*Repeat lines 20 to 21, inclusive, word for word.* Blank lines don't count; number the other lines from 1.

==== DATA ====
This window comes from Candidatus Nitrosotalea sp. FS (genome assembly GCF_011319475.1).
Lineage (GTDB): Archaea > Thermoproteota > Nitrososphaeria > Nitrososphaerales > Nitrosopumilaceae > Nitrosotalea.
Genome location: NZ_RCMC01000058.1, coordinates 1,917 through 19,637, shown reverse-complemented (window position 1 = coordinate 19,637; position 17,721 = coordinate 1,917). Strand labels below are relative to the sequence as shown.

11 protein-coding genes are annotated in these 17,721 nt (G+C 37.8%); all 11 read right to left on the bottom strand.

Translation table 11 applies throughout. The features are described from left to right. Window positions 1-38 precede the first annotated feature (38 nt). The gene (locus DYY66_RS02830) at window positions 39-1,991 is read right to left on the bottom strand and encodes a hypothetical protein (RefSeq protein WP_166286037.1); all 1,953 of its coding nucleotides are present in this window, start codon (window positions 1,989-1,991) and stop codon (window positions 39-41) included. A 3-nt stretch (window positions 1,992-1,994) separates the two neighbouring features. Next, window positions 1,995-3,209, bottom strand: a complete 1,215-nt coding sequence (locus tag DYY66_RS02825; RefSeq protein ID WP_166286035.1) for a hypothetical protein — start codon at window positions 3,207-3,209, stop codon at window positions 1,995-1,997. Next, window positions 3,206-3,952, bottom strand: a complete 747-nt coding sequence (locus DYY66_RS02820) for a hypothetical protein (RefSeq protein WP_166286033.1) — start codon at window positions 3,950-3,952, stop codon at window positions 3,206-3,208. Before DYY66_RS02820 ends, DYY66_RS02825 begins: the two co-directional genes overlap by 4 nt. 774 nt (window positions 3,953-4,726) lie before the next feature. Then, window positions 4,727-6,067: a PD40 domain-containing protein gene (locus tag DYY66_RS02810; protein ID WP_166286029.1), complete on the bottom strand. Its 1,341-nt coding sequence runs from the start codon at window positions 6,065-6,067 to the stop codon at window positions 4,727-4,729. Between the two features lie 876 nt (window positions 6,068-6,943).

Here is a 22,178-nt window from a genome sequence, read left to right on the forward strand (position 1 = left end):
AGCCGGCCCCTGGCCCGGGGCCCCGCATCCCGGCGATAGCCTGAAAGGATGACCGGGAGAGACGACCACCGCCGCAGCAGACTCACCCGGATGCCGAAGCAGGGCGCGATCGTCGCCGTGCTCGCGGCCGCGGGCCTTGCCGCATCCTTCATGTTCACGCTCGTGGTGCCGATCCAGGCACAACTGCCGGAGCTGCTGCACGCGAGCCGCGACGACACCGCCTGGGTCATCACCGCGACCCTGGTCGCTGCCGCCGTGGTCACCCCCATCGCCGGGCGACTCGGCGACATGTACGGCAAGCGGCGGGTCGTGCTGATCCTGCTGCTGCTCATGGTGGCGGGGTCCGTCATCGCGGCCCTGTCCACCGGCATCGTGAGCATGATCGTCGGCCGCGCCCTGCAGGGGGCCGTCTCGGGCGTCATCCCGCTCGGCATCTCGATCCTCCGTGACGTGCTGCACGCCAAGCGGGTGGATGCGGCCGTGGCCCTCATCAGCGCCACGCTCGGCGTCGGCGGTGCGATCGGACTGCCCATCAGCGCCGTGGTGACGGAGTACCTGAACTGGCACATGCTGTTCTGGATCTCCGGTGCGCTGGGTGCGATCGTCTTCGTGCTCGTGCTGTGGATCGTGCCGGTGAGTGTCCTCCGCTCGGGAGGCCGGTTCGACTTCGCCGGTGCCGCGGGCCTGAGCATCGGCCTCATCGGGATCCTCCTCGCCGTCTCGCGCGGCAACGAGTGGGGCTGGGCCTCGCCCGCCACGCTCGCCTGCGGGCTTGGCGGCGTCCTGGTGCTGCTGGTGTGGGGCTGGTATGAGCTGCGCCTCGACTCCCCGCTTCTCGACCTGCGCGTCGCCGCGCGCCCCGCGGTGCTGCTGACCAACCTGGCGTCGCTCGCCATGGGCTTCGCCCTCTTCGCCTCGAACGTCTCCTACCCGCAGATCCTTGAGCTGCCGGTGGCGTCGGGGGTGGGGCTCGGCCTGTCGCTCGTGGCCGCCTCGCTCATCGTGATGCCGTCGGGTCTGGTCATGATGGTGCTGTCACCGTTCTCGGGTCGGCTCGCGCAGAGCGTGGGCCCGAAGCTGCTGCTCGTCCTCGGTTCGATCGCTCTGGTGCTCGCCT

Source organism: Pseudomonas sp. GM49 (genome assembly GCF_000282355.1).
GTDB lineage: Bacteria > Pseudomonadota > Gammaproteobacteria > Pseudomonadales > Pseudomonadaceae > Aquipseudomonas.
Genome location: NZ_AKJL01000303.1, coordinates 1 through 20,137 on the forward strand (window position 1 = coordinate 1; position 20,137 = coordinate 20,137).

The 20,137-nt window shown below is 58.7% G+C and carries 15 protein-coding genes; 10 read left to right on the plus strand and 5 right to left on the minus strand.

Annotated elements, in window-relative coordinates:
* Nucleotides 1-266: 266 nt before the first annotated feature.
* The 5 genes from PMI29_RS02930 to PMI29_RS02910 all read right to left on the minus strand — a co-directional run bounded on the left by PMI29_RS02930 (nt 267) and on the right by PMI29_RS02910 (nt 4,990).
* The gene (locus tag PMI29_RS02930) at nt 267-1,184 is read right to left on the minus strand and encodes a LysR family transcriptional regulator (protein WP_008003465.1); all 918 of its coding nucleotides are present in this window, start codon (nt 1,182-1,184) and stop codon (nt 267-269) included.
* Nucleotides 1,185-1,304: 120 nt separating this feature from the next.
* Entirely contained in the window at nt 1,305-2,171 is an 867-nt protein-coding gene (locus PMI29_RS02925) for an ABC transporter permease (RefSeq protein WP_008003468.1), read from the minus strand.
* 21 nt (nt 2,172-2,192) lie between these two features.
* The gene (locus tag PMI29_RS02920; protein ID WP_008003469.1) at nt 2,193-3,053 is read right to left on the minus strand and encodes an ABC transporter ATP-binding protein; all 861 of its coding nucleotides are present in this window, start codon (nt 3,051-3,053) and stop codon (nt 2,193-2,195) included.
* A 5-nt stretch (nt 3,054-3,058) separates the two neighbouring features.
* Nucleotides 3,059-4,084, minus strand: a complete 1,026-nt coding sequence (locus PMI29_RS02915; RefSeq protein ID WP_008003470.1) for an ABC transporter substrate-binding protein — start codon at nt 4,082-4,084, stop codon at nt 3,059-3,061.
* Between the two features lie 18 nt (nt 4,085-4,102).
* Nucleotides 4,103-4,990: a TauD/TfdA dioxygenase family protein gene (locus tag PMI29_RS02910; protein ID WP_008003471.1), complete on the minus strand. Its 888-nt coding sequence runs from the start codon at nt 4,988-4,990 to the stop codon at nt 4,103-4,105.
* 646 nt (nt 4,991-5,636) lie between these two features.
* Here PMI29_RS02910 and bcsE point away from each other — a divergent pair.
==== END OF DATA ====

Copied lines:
* A 5-nt stretch (nt 3,054-3,058) separates the two neighbouring features.
* Nucleotides 3,059-4,084, minus strand: a complete 1,026-nt coding sequence (locus PMI29_RS02915; RefSeq protein ID WP_008003470.1) for an ABC transporter substrate-binding protein — start codon at nt 4,082-4,084, stop codon at nt 3,059-3,061.